Skip to content
Join our Newsletter

Women in charge

In some ways, it made no difference whether Hillary Clinton won or lost last night's U.S. presidential election. No one - at least publicly - believes anymore that a woman is incapable of being president.

In some ways, it made no difference whether Hillary Clinton won or lost last night's U.S. presidential election. No one - at least publicly - believes anymore that a woman is incapable of being president.

Donald Trump's attacks against Clinton and other women opposed to him were personal in nature, using their gender as the prod. The evidence is clear that he views women as sex objects and himself as an alpha male deserving of their attention. Trump can be criticized for many things but his past and present record, however, clearly demonstrate his belief women are more than capable holders of the reins of power.

As the PBS Frontline documentary The Choice showed, his handpicked choice as chief builder for Trump Tower was Barbara Res, an unprecedented decision which shocked the male-dominated construction world of New York City at the time. While Res handled the contractors and their union bosses, Trump put Louise Sunshine in charge of sales. He kept the marketing job - his true talent - for himself.

As usual, Trump's views were confusing, even to his lieutenants.

"Donald told me that he thought that men were better than women, especially in this field," Res recalled to Frontline. "But he said a good woman is better than 10 good men. I think he believed that women had to prove themselves more than men, so a good woman would work harder."

And although she wasn't his first choice - Trump fired his first two campaign managers - Kellyanne Conway has managed Trump's march to the White House down the home stretch, the first woman to ever lead a Repbublican presidential nominee's campaign team.

Now the prospect of a woman becoming president is now somewhat anticlimatic, a historical footnote. That doesn't mean it's not significant, particularly for those old enough to remember when the idea of a woman holding any kind of power in the political and business world was openly ridiculed.

That also doesn't mean it's any easier for women to navigate the corridors of power but no one bats an eye anymore to see them there.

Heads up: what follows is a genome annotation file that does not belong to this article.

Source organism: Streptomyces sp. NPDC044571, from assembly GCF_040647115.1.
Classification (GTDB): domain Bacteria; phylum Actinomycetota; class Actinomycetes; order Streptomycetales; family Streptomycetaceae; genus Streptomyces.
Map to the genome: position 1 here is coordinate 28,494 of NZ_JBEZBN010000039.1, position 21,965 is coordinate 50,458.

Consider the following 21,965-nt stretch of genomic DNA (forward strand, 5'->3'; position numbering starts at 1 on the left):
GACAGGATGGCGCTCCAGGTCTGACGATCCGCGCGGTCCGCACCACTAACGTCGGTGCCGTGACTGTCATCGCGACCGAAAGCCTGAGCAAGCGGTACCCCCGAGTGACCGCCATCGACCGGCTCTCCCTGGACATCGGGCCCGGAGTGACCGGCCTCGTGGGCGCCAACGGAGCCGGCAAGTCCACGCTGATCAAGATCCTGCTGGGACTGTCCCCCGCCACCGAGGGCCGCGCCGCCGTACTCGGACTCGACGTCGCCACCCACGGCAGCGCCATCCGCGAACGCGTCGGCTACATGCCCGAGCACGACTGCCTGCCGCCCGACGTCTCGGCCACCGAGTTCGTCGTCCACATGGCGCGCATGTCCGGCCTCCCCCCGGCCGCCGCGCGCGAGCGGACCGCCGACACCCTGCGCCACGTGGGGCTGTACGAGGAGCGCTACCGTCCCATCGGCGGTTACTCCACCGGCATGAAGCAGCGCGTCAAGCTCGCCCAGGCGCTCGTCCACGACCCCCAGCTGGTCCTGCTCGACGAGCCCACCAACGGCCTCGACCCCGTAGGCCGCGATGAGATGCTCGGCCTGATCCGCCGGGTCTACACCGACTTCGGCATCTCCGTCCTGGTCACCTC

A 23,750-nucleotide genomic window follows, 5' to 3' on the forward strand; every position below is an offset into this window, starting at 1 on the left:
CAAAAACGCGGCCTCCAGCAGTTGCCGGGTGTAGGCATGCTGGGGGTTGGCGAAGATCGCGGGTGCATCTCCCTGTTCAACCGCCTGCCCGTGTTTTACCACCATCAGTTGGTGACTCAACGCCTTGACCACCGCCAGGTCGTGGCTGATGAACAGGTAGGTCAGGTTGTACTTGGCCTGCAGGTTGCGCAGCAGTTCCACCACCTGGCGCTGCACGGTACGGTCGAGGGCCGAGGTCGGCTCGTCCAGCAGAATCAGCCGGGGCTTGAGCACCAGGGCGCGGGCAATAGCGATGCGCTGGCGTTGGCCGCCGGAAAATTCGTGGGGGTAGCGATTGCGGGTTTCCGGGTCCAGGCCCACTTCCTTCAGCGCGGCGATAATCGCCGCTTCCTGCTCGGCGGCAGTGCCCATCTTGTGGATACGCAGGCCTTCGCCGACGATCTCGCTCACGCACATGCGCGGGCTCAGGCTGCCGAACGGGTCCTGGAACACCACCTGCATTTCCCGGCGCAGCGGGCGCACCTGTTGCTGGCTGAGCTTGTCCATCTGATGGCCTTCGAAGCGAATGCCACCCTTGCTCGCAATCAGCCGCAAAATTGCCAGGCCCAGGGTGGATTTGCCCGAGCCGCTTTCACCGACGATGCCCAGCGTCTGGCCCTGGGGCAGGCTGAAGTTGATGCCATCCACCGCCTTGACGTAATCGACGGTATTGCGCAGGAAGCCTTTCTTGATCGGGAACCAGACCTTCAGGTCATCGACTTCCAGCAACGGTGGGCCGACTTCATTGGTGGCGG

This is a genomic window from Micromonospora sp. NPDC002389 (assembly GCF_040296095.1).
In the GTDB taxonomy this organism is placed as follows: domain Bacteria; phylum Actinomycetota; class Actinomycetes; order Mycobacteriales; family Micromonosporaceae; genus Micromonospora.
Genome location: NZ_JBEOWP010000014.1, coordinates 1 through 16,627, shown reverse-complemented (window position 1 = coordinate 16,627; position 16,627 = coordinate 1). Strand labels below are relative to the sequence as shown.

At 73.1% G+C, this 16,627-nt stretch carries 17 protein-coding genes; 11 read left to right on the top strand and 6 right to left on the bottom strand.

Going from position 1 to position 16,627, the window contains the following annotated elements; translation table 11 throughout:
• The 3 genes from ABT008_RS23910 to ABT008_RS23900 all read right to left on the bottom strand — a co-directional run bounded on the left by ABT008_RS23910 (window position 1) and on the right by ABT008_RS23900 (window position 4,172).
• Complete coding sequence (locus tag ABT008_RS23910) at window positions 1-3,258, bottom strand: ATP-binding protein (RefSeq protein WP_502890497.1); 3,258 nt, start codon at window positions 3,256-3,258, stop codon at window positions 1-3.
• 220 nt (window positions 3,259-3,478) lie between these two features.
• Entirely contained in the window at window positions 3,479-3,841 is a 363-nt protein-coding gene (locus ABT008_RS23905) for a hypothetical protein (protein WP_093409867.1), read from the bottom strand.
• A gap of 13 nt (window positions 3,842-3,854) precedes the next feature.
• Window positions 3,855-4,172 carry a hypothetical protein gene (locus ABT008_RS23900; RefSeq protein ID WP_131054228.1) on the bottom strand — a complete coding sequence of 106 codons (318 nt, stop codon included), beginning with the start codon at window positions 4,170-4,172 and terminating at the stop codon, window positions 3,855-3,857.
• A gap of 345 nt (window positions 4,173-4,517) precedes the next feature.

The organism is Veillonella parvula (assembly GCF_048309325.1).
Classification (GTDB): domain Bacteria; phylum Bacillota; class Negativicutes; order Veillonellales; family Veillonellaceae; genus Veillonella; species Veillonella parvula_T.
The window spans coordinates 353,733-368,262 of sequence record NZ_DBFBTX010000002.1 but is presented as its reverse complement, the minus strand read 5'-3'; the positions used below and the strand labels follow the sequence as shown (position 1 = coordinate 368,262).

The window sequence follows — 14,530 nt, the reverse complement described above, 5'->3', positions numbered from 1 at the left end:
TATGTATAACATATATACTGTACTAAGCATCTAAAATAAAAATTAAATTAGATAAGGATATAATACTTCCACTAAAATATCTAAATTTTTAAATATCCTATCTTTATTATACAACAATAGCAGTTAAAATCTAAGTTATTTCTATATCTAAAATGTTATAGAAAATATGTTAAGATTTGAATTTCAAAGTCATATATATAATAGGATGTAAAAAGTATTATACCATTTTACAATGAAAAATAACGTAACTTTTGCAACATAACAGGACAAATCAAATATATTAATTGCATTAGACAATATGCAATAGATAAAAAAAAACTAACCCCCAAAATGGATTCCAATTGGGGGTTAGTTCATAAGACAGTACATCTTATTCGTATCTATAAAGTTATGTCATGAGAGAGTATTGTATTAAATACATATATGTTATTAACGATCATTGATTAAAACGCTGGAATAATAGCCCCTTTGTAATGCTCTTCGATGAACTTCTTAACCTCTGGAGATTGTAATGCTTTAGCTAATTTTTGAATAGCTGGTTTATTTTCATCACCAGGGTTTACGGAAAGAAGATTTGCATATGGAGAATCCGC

Locally, Prince George women have blazed an impressive trail. When Carrie Jane Gray became mayor in 1958, she was only the second woman in B.C. to ever hold that office. The park named in her honour was dedicated in 1966, when she was still active in civic politics, because the community recognized how groundbreaking her accomplishments were.

As a result, no one really thought it was that significant when Shari Green became just the second mayor in Prince George history in 2011. Green was simply following both Gray and a second generation of political women - Shirley Gratton, Anne Martin and Lois Boone immediately spring to mind - that came in Gray's wake.

By the time Green put on the chain of office, there were powerful women everywhere in Prince George - Shirley Bond, Janine North, Baljit Sethi, Cathy Ulrich, Sharel Warrington and Heather Oland, to name a few. Green was surrounded by men on city council but now city council has three women - Susan Scott, Terri McConnachie and Jillian Merrick - all political newcomers. Beth James and Kathleen Soltis are the past and present city managers. Eric Hummel is the CEO of Tourism Prince George.

Here at The Citizen, Colleen Sparrow is the first female publisher of The Citizen and she just named Cheryl Stewart as the newspaper's first director of advertising. At present, Stewart is leading a department that is entirely made up of women. Wind the clock back to 1990, when sales representatives at The Citizen were called salesmen because there were no women.

The numbers game remains important but increasingly less so as women rightly, and to the benefit of all of society, hold more positions of power and prestige more frequently. They are getting there because they are leaders with skill, passion and vision.

They always had these attributes but they are finally receiving their overdue recognition for them.

Even Trump knows of women's potential to be in command. His hiring decisions have shown that. That doesn't mean his precious male ego wanted him to be a different sort of historical footnote, as the first man to lose the presidency to a woman, "nasty," "crooked" or otherwise.

- Managing editor Neil Godbout